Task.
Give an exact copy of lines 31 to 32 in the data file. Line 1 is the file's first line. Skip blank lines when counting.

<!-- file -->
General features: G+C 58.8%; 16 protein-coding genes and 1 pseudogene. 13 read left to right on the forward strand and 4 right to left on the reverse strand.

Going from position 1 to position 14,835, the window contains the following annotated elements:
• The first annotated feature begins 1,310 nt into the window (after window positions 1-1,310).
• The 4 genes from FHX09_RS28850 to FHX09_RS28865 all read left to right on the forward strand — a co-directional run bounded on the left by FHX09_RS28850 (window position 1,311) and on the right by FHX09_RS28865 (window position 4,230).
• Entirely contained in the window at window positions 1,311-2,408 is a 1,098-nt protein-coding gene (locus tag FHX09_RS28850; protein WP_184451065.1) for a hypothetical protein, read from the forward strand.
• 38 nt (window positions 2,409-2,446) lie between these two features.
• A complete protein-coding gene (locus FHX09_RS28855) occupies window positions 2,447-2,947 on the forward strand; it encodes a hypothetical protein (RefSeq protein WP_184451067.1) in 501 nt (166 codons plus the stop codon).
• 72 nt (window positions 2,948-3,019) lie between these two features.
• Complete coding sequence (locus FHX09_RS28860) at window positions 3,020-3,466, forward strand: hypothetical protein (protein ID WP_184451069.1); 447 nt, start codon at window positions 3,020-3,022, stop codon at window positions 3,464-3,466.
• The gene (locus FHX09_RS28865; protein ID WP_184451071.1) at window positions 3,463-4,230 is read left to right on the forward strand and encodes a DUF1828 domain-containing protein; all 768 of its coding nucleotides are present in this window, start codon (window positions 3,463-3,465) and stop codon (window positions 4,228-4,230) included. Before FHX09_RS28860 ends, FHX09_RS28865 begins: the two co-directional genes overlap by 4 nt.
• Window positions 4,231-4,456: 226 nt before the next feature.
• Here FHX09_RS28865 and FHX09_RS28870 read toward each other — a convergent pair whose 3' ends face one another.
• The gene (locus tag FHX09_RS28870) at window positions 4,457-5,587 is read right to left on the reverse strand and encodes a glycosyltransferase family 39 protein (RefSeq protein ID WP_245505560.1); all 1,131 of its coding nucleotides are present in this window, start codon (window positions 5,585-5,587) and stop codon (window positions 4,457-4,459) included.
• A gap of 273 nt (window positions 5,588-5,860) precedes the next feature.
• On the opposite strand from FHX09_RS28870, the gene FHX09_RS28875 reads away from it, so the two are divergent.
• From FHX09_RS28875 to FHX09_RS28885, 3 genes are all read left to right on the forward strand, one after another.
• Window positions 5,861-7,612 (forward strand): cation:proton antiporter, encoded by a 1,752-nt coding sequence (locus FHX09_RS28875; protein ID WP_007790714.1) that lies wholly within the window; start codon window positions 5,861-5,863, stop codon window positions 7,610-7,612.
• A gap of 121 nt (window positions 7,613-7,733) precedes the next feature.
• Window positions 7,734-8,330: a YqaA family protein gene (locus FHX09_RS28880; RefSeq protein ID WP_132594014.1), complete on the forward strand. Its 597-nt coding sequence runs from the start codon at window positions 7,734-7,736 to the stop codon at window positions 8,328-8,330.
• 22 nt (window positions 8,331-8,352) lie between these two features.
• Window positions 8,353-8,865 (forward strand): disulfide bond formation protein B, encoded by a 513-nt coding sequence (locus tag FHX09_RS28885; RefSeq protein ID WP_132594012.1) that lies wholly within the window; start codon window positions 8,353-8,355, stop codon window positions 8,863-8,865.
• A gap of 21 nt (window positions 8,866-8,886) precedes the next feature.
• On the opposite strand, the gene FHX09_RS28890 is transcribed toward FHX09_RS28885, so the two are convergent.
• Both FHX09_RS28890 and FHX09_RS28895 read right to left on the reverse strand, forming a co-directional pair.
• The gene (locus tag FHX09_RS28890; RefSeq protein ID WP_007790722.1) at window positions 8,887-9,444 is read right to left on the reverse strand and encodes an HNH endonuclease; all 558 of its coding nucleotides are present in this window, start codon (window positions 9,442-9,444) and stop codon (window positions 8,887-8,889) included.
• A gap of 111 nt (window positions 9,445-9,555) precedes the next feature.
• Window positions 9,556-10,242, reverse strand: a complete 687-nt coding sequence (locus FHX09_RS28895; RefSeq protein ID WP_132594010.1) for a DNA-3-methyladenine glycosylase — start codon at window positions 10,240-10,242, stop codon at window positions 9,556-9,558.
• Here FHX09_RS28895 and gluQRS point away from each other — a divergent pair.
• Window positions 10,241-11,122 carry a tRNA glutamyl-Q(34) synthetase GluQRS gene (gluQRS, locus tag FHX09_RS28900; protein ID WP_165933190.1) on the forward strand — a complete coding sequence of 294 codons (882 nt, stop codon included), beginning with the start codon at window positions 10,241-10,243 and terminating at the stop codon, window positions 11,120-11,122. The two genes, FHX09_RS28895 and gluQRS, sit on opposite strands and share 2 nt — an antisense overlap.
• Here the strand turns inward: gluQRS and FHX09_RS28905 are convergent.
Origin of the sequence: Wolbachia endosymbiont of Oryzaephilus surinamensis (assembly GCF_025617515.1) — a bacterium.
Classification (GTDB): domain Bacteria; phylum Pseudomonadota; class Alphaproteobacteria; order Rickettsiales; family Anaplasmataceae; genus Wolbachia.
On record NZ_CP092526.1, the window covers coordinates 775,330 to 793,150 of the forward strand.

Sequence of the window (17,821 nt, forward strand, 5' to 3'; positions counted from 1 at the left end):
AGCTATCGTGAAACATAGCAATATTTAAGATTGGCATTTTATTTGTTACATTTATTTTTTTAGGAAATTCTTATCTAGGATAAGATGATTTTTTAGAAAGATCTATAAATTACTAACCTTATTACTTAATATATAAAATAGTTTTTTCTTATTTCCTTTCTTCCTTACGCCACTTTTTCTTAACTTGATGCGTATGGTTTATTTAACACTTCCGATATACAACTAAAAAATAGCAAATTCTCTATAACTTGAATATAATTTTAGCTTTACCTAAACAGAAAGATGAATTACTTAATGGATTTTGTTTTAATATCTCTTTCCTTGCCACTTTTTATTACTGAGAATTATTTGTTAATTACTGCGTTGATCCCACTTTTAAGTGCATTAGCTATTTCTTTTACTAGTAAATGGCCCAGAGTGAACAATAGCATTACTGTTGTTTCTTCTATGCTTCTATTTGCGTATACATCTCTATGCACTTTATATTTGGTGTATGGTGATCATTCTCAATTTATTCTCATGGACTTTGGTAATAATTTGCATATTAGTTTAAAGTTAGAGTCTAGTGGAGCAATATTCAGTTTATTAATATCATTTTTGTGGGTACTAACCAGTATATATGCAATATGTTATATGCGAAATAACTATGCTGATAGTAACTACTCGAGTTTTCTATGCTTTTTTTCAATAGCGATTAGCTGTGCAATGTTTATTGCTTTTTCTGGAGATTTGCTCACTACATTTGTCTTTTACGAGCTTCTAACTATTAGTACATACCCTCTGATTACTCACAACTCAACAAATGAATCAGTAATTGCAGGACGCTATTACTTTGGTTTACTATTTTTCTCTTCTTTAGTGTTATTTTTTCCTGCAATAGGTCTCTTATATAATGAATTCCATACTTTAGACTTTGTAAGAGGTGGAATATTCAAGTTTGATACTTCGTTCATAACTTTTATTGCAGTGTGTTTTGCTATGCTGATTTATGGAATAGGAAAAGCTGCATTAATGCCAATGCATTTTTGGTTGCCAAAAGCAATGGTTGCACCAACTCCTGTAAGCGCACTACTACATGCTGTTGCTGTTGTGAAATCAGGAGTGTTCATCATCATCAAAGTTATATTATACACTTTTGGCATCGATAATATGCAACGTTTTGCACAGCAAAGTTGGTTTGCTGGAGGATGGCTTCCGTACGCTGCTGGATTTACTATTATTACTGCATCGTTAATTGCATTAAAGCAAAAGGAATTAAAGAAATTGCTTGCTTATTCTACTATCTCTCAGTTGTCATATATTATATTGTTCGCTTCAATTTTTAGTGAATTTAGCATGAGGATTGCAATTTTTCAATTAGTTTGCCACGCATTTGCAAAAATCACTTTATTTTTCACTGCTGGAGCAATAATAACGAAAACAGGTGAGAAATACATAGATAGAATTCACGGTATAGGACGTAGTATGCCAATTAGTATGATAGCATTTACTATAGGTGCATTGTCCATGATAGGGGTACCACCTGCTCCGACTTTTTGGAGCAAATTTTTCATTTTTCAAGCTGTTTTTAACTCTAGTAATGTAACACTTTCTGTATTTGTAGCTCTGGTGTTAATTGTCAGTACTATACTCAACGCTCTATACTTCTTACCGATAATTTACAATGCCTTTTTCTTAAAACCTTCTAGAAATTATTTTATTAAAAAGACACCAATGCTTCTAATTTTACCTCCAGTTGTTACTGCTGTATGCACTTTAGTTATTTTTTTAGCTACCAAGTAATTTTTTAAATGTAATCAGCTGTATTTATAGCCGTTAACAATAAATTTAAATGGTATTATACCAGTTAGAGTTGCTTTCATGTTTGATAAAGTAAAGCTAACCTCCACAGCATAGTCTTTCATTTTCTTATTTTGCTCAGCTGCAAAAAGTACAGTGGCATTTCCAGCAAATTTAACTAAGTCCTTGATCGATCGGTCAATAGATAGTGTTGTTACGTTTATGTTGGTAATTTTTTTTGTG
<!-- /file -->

Origin of the sequence: Wolbachia endosymbiont of Oryzaephilus surinamensis (assembly GCF_025617515.1) — a bacterium.
Classification (GTDB): domain Bacteria; phylum Pseudomonadota; class Alphaproteobacteria; order Rickettsiales; family Anaplasmataceae; genus Wolbachia.